I want my lossless audio back again, I'm tired of noticing that things are missing from my favourite tracks
lossless requires a lot more storage and I want it now as I'm often away from home for weeks at a time, so it's not convenient to rearrange the contents of my player.
Bring on the storage
It amazes me even now the people that complain at the "low" storage of a 2-8Gb, I mean, are there really that many people out there happy to walk around with their entire music collection? Not to mention the amount of people that actually have over 5,200 in their collection!
So these 1TB files floating around the net all the time, I'd love to see them; and the software that load/renders them.
One the plus side, perhaps the increase in storage media will result in lower compression and higher quality media, instead of this idiotic "quantity over quality" culture we now live in.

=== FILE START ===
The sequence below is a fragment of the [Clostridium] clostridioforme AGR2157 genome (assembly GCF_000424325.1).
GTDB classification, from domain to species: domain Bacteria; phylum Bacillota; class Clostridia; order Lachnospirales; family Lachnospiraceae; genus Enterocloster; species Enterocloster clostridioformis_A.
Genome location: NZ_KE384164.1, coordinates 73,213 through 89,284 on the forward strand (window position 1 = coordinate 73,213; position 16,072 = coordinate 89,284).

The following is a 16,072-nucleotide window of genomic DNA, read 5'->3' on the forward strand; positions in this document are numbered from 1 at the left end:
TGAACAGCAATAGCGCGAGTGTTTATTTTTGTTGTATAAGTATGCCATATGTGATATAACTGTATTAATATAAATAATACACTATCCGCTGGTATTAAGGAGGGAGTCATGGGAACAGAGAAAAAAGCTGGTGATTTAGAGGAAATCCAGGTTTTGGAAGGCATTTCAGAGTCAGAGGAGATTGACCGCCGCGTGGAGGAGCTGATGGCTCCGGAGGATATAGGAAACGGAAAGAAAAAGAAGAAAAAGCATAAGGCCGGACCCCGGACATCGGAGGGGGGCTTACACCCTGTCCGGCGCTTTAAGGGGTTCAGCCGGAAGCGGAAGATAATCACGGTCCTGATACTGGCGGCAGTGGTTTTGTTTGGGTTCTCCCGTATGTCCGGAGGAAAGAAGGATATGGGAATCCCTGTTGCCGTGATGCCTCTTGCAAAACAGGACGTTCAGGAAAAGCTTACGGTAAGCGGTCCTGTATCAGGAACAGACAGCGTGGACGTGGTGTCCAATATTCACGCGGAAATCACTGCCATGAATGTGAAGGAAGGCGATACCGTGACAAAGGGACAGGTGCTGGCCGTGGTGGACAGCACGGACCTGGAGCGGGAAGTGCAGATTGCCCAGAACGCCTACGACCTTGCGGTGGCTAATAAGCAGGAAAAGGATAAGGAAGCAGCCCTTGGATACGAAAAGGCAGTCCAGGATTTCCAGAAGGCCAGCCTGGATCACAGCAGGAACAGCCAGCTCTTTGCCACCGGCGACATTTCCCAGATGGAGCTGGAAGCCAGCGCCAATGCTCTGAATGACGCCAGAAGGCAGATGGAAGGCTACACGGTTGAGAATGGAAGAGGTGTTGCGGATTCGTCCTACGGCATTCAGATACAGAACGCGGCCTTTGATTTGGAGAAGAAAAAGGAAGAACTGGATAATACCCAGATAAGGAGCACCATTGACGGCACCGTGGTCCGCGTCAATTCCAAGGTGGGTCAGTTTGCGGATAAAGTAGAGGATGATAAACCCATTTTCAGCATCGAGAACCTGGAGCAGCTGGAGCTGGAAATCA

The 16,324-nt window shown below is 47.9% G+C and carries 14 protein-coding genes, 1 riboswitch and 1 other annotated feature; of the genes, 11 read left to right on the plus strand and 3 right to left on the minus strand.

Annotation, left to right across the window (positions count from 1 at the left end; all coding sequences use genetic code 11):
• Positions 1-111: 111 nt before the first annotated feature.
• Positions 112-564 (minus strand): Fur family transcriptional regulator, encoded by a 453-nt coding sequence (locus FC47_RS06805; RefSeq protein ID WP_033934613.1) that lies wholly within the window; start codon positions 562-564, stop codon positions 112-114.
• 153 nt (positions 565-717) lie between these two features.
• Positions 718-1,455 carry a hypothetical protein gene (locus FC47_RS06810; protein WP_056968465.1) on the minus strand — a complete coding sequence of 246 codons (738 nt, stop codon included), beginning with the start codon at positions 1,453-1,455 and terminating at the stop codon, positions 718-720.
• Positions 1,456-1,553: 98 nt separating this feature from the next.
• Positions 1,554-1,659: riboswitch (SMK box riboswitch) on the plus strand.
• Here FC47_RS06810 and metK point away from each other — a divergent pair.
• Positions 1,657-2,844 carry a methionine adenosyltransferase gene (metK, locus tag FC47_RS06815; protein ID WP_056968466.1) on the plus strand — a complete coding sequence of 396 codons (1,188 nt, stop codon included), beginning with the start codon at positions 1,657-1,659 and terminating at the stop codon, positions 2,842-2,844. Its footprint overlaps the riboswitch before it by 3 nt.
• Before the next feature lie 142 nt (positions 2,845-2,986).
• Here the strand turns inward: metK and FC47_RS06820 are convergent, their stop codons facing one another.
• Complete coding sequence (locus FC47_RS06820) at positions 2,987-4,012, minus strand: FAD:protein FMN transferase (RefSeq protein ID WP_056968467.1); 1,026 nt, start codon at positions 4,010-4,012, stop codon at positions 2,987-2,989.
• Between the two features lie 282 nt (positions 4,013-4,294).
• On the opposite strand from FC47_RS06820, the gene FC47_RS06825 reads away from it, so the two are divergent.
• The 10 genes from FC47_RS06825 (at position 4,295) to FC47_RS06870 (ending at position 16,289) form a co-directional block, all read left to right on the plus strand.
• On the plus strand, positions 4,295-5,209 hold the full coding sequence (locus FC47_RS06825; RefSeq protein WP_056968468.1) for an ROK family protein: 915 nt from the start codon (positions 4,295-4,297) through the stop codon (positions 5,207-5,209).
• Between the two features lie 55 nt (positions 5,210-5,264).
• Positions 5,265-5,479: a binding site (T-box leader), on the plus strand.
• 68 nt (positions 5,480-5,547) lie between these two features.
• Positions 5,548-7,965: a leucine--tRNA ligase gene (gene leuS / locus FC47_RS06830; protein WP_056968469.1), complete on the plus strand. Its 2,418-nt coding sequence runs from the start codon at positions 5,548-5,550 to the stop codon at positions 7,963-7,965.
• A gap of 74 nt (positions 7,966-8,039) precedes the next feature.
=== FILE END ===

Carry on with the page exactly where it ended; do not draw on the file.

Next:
Hooray for sweeping generalisations!
Hooray for lack of understanding on music file types, and how different types soak up different amounts of space!
While I don't see the point in lossless audio for consumer use, I DO see the point in high-kbps mp3s. The difference in quality over a mid-range stereo between a 192kbps mp3 and a 320kbps mp3 is amazing. My CDs are all ripped to 320kbps, and sound pretty spot-on through the PA setup at a theatre.
I will agree with you on one thing though - most of the music coming out these days IS crap. RnB, Pop, etc etc - there's no skill required, only the ability to look like a gang member, or a princess.
Sweeping generalisations are valid when describing "pop" music. Especially the stuff one hears on Radio One.
I play, compose, record and master my own music using CueBase. I master to various formats depending on the target audience. Therefore your statement "Hooray for lack of understanding on music file types" must be directed to someone else. I rip to mp3 for the car at 320kbps.
I do see the point for lossless in home use when using the likes of Arcam, Audiolab and Bowers & Wilkins components. Of course if one listens to a media player trough a dock, a PC or a public address system you are right, lossless would not be appreciated. Or even noticed by the average listener like yourself, so it seems.